Debt Stock Rises to N35.5tn in June 2021


Tuesday, September 21, 2021 / 02:01 PM / by CSL Research / Header Image Credit: CSL Stockbrokers


Based on media reports, the Director-General of the Debt Management Office (DMO), Patience Oniha, during a virtual media presentation, announced that the country's debt stock level had risen to N35.5tn as of June 2021 from N33.1tn in March 2021. The debt service to revenue ratio sat precariously at 98% as of May 2021. A breakdown of the debt stock revealed that the debt from foreign sources increased to N13.7tn as of June from N12.5tn in March 2021. Similarly, local debts rose to N21.8tn as of June from N20.6tn in March 2021. Consequently, debt to GDP ratio rose to 21.9% in June 2021 from 21.1% in March. Though the ratio remains well below the revised DMO's borrowing limit to GDP ratio of 40% (25% previously), the debt service to revenue ratio remains worrisome. The DMO revised the borrowing limit to GDP ratio to accommodate new borrowings and the proposed securitization of the CBN's Ways and Means.

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Nigeria's rising debt profile remains a topical discourse. Since the economy slipped into recession in 2016, sub-optimal performance in revenue targets and ballooning expenditures has forced the government to rely heavily on borrowings to finance its fiscal deficit. This has led to a surge in the nation's debt burden with its attendant impact on debt servicing costs, raising concerns on debt sustainability. With the current depreciation of the local currency, pressures from servicing the increased external borrowings will keep debt servicing costs elevated in the medium term. Also, the expected Eurobond issuances will further intensify pressure should actual revenue keep lagging expected performance.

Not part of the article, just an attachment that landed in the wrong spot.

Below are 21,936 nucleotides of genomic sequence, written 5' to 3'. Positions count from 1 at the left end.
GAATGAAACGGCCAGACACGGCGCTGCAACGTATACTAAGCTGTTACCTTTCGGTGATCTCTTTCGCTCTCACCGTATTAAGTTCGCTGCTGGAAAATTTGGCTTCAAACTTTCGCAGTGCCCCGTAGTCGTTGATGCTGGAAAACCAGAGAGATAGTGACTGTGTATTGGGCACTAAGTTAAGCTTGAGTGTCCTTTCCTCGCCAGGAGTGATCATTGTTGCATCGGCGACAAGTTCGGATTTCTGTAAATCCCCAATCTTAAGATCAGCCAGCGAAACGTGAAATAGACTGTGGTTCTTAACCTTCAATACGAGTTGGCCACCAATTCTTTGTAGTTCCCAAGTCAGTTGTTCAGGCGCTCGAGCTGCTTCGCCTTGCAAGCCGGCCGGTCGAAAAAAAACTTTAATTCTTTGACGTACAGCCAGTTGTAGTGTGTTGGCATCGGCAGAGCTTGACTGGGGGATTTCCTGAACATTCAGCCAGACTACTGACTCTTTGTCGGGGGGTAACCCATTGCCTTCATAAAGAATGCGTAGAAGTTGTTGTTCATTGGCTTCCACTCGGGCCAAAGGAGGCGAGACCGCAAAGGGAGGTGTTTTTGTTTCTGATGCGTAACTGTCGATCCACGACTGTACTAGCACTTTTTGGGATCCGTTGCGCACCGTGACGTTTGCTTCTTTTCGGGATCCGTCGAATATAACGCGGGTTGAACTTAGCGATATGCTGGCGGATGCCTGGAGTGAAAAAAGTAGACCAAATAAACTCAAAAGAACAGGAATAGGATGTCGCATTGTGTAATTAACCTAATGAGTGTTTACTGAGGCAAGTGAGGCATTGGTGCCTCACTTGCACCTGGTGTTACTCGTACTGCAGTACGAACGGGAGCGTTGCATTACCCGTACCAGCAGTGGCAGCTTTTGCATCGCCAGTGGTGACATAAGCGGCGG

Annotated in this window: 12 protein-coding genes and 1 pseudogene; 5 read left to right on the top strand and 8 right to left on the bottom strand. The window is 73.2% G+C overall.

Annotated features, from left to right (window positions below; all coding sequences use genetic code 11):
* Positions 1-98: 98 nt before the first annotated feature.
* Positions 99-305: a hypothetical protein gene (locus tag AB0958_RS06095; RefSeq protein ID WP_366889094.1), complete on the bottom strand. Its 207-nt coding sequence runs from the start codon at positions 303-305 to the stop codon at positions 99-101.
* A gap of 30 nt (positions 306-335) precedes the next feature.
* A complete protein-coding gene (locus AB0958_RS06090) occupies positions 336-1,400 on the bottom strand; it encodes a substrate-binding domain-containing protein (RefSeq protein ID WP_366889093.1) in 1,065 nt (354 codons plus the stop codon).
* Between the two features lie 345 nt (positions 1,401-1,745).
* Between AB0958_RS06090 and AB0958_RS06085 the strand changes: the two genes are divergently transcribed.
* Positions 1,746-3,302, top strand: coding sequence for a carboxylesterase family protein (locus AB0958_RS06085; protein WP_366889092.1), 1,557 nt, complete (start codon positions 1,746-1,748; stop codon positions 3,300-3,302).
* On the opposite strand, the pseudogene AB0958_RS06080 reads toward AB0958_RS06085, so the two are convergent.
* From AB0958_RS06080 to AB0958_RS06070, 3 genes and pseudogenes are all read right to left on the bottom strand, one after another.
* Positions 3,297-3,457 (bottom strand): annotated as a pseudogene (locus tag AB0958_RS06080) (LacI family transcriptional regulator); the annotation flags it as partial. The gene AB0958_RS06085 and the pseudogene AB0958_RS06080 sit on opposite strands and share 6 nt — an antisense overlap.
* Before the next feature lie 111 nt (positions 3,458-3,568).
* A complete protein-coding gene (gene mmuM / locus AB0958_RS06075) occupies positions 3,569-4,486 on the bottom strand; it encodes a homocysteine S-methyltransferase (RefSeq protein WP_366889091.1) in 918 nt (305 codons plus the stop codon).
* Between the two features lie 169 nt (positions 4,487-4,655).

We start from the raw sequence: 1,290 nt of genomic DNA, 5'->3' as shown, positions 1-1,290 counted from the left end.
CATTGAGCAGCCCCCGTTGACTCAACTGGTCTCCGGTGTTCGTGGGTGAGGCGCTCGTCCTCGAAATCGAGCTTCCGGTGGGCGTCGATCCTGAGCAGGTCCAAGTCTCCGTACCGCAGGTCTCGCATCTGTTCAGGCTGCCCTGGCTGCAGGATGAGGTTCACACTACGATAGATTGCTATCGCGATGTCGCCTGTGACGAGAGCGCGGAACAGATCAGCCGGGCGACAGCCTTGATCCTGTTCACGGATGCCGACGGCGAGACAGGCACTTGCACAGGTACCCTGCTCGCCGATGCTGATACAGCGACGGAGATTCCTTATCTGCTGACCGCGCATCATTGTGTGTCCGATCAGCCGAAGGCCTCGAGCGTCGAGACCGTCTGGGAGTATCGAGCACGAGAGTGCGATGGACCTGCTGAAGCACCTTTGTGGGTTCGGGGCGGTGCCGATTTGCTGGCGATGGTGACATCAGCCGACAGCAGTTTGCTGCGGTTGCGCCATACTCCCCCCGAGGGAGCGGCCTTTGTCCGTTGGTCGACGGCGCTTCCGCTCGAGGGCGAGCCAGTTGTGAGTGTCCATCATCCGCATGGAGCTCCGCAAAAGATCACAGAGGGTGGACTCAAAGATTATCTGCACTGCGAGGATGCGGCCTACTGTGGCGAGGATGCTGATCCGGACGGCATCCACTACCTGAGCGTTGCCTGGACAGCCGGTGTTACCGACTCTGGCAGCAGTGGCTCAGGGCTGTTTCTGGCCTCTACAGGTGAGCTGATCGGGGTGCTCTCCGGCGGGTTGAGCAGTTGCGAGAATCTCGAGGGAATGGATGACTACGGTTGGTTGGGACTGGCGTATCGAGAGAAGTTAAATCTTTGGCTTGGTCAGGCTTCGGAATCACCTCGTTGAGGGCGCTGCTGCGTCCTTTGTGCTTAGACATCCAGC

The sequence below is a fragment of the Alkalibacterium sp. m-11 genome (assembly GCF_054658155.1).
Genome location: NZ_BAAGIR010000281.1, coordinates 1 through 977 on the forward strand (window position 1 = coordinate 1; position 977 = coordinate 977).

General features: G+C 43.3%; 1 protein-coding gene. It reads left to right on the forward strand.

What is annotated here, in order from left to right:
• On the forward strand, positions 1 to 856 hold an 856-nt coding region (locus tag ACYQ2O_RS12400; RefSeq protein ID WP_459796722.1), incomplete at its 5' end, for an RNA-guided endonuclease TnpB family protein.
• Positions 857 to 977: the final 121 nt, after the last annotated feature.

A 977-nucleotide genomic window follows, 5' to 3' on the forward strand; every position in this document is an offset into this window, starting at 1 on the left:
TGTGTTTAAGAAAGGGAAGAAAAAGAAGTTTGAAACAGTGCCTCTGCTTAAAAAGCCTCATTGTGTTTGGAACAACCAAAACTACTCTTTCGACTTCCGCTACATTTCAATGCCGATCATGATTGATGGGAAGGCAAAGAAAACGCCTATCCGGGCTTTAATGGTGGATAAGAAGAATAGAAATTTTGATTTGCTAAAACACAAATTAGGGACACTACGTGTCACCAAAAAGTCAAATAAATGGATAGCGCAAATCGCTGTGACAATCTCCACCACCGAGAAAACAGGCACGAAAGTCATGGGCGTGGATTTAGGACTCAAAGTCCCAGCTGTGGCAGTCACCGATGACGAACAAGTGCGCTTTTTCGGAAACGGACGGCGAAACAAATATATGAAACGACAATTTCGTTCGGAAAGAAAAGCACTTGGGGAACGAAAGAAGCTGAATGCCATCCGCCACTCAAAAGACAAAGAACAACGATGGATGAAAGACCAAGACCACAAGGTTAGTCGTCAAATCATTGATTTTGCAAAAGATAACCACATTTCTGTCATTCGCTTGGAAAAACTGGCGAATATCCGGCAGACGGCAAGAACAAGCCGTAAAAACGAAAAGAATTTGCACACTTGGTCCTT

We are increasingly worried about the government's rising debt profile, anticipated to increase given the planned Eurobond offering. The Federal Government is also seeking approval to raise US$4bn and €710m to fund the 2021 budget deficit. Despite the country's poor revenue-generating capacity, overheads and statutory spending have continued unabated, amid a growing infrastructure deficit. Clearly, there is a need to take decisive steps to curb expenditure. The government will also need to pay more than lip service to the age-long clamour to improve revenue generation through diversification of its revenue-earning sources. The agriculture and mining sectors hold huge untapped revenue potentials.


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